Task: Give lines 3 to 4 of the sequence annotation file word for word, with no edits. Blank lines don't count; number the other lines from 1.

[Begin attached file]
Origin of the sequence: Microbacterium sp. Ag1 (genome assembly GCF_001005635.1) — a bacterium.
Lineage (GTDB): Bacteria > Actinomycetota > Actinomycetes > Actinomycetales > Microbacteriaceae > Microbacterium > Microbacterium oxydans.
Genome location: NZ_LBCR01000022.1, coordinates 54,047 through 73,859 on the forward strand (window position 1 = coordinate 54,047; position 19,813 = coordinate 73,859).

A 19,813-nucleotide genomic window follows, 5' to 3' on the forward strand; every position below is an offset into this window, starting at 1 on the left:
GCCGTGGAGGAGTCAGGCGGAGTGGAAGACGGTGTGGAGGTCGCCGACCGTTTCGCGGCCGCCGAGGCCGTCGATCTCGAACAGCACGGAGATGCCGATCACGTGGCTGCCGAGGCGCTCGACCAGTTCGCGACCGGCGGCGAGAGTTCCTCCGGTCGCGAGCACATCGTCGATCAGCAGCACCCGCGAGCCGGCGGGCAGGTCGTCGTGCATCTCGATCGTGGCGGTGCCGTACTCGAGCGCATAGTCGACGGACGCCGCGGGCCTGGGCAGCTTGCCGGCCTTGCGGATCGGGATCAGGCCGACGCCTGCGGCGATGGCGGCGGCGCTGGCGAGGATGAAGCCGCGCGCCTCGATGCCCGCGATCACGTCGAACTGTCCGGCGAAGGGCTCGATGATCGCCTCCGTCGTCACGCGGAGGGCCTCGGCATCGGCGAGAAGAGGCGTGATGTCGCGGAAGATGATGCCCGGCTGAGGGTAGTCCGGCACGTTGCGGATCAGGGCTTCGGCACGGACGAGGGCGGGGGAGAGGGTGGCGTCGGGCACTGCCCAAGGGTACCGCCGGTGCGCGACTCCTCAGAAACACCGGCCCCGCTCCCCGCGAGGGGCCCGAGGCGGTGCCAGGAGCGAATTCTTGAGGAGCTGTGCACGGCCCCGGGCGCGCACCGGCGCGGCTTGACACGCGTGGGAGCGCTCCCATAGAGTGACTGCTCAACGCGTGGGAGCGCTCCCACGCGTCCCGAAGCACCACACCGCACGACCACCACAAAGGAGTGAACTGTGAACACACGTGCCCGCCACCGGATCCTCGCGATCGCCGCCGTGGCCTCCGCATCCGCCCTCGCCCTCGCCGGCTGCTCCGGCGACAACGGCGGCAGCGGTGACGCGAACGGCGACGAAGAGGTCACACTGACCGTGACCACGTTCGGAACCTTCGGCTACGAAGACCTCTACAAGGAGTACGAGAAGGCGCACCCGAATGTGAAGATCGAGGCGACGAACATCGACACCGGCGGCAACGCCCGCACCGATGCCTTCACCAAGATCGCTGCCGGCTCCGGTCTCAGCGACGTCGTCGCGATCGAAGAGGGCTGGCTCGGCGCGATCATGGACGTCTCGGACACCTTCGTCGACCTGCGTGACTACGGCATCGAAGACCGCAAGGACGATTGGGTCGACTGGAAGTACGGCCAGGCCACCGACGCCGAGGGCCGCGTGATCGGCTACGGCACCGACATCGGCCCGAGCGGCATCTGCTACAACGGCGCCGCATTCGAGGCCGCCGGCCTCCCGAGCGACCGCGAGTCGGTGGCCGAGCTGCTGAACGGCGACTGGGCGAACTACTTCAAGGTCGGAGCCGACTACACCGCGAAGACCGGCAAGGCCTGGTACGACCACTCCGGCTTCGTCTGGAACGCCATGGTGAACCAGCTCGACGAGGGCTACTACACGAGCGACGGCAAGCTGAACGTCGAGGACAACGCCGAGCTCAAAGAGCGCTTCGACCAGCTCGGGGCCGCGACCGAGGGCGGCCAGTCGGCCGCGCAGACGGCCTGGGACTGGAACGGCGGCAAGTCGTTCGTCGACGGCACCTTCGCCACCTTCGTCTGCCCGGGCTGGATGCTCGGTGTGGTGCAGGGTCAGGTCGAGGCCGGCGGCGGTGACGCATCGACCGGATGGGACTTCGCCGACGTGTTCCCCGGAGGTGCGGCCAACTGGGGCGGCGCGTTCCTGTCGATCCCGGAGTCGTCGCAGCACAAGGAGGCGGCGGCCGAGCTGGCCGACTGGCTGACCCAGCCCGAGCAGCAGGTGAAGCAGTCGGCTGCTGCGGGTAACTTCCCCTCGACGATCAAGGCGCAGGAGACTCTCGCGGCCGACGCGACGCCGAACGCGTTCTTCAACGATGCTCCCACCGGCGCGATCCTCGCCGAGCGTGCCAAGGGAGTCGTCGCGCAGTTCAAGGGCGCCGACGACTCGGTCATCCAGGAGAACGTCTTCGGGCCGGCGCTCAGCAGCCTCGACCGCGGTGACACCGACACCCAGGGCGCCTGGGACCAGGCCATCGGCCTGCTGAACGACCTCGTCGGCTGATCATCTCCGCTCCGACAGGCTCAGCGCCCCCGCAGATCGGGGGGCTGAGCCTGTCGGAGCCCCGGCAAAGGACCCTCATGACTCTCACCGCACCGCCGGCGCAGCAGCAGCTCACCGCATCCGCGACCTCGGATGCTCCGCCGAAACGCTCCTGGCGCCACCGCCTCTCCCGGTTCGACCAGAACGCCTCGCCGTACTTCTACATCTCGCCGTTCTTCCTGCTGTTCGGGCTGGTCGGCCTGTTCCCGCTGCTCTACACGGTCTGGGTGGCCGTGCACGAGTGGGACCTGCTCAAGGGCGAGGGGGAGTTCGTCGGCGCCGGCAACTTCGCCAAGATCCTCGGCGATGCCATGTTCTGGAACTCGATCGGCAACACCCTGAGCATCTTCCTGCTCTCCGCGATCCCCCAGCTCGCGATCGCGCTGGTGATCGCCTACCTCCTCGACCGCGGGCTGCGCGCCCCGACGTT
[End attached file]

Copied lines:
Genome location: NZ_LBCR01000022.1, coordinates 54,047 through 73,859 on the forward strand (window position 1 = coordinate 54,047; position 19,813 = coordinate 73,859).

A 19,813-nucleotide genomic window follows, 5' to 3' on the forward strand; every position below is an offset into this window, starting at 1 on the left: